Via Henry Curr.  Here is a piece by Fuest, Piechl, and Siegloch, forthcoming in the American Economic Review:
This paper estimates the incidence of corporate taxes on wages using a 20-year panel of German municipalities. Administrative linked employer-employee data allows estimating heterogeneous worker and firrm effects. We set up a general theoretical framework showing that corporate taxes can have a negative effect on wages in various labor market models. Using an event study design, we test the predictions of the theory. Our results indicate that workers bear about 40% of the total tax burden. Empirically, we confirm the importance of both labor market institutions and profit shifting possibilities for the incidence of corporate taxes on wages.
Via Dina D. Pomeranz.  I’ve been reading in this area on and off since the 1980s, and I really don’t think these are phony results."

Friday, November 17, 2017

The U.S. trade deficit is not a function of trade policy but of underlying macroeconomic factors in the economy.

See Beware a quick drop in the U.S. trade deficit by Daniel Griswold of Mercatus.
"As he departed Asia yesterday, President Trump tweeted that “The United States has to be treated fairly and in a reciprocal fashion. The massive TRADE deficits must go down quickly!” The president should be careful what he wishes for.

The U.S. trade deficit can shrink for many reasons, some of them good for the United States, some of them not so good. If economic growth accelerates abroad, demand for U.S. exports can rise, reducing our bilateral deficits with those countries experiencing the strongest growth. If Americans start to save more, or the U.S. federal government borrows less, domestic interest rates and the value of the dollar can fall, boosting exports and dampening imports. Those are the benign reasons for a shrinking trade deficit.

In the not so good category of reasons, a U.S. recession can curb domestic demand for imports and foreign demand for U.S. assets, both acting to reduce our overall trade deficit. In fact, if we look back on the past 30 years, there have been only three years in which the U.S. trade deficit in goods has fallen by more than 10 percent compared to the year before. Those years are 1988, 1991, and 2009.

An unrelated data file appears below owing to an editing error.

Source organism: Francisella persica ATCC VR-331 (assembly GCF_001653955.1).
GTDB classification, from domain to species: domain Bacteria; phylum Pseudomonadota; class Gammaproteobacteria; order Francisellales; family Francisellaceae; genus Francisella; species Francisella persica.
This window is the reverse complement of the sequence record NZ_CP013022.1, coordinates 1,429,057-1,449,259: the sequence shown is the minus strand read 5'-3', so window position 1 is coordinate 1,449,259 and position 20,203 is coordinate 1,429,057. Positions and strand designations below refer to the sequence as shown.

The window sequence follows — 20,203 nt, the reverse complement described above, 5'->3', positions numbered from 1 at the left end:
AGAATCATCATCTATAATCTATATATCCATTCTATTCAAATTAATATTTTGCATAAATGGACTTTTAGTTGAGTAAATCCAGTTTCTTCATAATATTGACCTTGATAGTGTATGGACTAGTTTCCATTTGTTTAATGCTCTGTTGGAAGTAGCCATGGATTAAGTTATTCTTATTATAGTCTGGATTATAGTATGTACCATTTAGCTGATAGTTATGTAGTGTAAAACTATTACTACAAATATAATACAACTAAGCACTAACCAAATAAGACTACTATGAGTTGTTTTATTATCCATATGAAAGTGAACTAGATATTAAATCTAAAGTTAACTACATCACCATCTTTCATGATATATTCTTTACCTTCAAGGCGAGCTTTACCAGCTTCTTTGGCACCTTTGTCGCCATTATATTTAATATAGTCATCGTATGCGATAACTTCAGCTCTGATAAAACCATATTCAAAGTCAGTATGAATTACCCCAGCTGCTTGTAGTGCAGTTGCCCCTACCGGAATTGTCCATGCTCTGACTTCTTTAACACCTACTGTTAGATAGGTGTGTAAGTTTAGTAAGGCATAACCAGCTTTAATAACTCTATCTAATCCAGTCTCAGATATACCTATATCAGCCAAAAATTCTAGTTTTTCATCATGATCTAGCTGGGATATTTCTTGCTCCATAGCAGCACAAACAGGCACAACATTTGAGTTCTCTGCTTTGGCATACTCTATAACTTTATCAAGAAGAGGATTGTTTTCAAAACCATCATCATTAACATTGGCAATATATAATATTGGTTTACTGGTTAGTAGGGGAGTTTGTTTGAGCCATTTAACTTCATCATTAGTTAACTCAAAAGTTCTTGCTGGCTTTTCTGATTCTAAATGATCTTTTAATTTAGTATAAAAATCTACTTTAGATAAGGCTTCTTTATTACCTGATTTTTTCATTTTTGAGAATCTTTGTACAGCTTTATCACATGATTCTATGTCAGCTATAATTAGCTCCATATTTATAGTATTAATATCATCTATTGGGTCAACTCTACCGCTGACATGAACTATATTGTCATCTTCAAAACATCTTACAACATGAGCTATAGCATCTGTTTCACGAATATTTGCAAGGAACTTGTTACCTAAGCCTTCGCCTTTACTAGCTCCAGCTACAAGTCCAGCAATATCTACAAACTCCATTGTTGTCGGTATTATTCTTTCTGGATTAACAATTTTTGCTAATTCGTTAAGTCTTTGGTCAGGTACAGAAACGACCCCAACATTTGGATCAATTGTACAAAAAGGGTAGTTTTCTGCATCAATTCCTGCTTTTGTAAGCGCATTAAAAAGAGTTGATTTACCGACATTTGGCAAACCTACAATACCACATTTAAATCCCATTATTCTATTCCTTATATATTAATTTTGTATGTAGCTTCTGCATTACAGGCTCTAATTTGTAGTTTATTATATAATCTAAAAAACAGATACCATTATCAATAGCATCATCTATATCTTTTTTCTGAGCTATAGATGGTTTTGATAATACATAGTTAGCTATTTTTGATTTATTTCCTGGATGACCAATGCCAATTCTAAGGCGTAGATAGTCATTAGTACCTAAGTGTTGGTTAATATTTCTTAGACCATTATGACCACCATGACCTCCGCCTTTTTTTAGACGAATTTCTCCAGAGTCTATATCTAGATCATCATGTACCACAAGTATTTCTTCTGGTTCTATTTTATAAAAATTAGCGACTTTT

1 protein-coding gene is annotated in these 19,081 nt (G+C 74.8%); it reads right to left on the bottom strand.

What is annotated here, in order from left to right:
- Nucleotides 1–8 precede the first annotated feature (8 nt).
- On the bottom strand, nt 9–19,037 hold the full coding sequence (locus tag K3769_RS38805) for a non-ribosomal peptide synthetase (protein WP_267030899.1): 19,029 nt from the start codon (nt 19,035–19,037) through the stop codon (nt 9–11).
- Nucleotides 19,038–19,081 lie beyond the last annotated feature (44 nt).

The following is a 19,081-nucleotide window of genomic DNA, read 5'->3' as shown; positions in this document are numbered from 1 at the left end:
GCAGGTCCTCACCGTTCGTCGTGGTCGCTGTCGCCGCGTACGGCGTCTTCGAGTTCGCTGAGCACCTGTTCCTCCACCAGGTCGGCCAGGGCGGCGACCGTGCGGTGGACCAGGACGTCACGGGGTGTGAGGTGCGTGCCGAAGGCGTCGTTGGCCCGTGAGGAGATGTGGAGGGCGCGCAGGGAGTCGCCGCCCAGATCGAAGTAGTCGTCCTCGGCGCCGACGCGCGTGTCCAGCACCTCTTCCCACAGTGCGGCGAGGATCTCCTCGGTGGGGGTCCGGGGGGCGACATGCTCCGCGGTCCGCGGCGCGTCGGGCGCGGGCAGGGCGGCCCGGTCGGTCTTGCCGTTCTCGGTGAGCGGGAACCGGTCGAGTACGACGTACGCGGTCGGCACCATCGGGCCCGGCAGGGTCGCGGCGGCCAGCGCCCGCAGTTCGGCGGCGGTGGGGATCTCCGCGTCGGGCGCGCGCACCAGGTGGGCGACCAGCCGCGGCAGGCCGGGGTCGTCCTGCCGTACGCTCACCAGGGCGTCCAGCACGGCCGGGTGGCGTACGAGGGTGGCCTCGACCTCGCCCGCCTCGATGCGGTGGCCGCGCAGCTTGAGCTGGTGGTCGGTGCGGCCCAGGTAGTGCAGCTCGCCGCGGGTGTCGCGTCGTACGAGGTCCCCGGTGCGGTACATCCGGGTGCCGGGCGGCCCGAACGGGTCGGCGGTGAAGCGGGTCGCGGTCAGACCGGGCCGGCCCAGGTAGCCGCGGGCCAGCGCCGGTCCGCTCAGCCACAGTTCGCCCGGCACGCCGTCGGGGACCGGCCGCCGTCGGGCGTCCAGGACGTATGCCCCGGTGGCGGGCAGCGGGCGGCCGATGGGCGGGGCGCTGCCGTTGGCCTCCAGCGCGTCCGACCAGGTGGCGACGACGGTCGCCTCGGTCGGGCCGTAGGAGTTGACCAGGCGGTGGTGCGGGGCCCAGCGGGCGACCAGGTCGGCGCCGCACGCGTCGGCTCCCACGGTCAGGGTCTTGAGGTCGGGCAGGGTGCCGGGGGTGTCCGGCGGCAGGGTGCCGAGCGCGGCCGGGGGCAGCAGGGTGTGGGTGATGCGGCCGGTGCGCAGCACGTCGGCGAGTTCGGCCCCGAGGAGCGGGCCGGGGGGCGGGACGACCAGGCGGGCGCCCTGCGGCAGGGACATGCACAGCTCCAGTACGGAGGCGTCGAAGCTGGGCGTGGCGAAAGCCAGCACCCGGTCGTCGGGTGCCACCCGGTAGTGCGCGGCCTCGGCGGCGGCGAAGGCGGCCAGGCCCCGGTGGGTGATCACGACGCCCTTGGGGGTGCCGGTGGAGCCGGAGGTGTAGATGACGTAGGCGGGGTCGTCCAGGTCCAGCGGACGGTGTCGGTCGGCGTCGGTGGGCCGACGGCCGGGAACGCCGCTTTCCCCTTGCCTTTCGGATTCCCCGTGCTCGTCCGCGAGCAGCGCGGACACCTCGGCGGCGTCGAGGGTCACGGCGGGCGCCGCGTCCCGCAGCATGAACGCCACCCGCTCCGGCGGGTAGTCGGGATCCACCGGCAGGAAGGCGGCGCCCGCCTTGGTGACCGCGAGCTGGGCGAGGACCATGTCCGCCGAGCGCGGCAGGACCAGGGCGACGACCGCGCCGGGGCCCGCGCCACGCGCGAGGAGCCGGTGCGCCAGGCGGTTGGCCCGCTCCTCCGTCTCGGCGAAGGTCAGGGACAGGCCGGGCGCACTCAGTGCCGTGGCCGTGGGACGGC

The 22 percent drop in the trade deficit in 1988 came near the end of the long 1980s expansion under President Reagan. The drop was a delayed response to the sharp decline in the dollar that was engineered by central banks from 1985 to 1987. For most of the 1983–1990 expansion, the U.S. trade deficit was growing to what were then record levels.

In both 1991 and 2009, the trade deficit dropped even more quickly, by more than 30 percent in each of those years, but neither year was a happy time for the U.S. economy. Both were recession years, with the trade deficit falling because of plunging domestic demand and investment.

For reasons I’ve explained in a recent paper for the Mercatus Center, the U.S. trade deficit is not a function of trade policy but of underlying macroeconomic factors in the economy. President Trump can sign all the trade deals he wants, but they will not put a dent in the overall U.S. trade deficit. The only proven quick fix for the trade deficit in the past three decades has been a recession."

Myths of the 1 Percent: What Puts People at the Top

By Jonathan Rothwell. Jonathan Rothwell is the Senior Economist at Gallup.

"No, It’s Not Trade

A rise in international trade — as a share of G.D.P., measured as either imports or exports using data from the Penn World Tables — is associated with equality, not inequality. The United States imports only a small fraction of the value of its total economy, whereas Denmark and the Netherlands are highly dependent on imports.

Or the Rise of Information Technology

Countries with higher rates of invention — as measured by patent applications filed under the Patent Cooperation Treaty, an indicator of patent quality — exhibit lower inequality than those with less inventive activity. As it happens, tech industries in the United States have contributed just a tiny bit to the rise of the 1 percent, and the salaries of engineers and software developers rarely reach the 1 percent threshold of an annual income of $390,000.